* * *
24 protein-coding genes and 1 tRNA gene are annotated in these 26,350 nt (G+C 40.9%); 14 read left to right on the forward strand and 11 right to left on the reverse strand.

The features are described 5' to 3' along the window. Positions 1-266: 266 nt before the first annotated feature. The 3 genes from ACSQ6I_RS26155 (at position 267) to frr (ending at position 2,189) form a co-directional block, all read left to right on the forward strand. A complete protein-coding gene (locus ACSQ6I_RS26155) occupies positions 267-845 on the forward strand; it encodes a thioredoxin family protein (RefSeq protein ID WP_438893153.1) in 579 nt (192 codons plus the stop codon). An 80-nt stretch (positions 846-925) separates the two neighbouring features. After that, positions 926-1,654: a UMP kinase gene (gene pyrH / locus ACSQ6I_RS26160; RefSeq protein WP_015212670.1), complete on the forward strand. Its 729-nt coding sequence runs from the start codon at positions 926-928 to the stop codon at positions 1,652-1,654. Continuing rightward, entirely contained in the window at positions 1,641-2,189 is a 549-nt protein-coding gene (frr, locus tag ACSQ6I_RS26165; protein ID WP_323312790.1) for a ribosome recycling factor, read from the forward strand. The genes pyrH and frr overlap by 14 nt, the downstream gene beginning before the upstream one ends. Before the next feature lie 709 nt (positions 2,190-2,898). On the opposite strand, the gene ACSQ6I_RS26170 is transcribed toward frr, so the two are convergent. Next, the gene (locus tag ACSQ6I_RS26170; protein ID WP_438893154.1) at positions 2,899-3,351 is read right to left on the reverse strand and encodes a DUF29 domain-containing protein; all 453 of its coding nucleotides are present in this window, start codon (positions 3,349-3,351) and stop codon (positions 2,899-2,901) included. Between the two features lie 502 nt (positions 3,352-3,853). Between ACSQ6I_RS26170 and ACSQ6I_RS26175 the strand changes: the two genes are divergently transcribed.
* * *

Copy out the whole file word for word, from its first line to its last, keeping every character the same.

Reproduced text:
24 protein-coding genes and 1 tRNA gene are annotated in these 26,350 nt (G+C 40.9%); 14 read left to right on the forward strand and 11 right to left on the reverse strand.

The features are described 5' to 3' along the window. Positions 1-266: 266 nt before the first annotated feature. The 3 genes from ACSQ6I_RS26155 (at position 267) to frr (ending at position 2,189) form a co-directional block, all read left to right on the forward strand. A complete protein-coding gene (locus ACSQ6I_RS26155) occupies positions 267-845 on the forward strand; it encodes a thioredoxin family protein (RefSeq protein ID WP_438893153.1) in 579 nt (192 codons plus the stop codon). An 80-nt stretch (positions 846-925) separates the two neighbouring features. After that, positions 926-1,654: a UMP kinase gene (gene pyrH / locus ACSQ6I_RS26160; RefSeq protein WP_015212670.1), complete on the forward strand. Its 729-nt coding sequence runs from the start codon at positions 926-928 to the stop codon at positions 1,652-1,654. Continuing rightward, entirely contained in the window at positions 1,641-2,189 is a 549-nt protein-coding gene (frr, locus tag ACSQ6I_RS26165; protein ID WP_323312790.1) for a ribosome recycling factor, read from the forward strand. The genes pyrH and frr overlap by 14 nt, the downstream gene beginning before the upstream one ends. Before the next feature lie 709 nt (positions 2,190-2,898). On the opposite strand, the gene ACSQ6I_RS26170 is transcribed toward frr, so the two are convergent. Next, the gene (locus tag ACSQ6I_RS26170; protein ID WP_438893154.1) at positions 2,899-3,351 is read right to left on the reverse strand and encodes a DUF29 domain-containing protein; all 453 of its coding nucleotides are present in this window, start codon (positions 3,349-3,351) and stop codon (positions 2,899-2,901) included. Between the two features lie 502 nt (positions 3,352-3,853). Between ACSQ6I_RS26170 and ACSQ6I_RS26175 the strand changes: the two genes are divergently transcribed.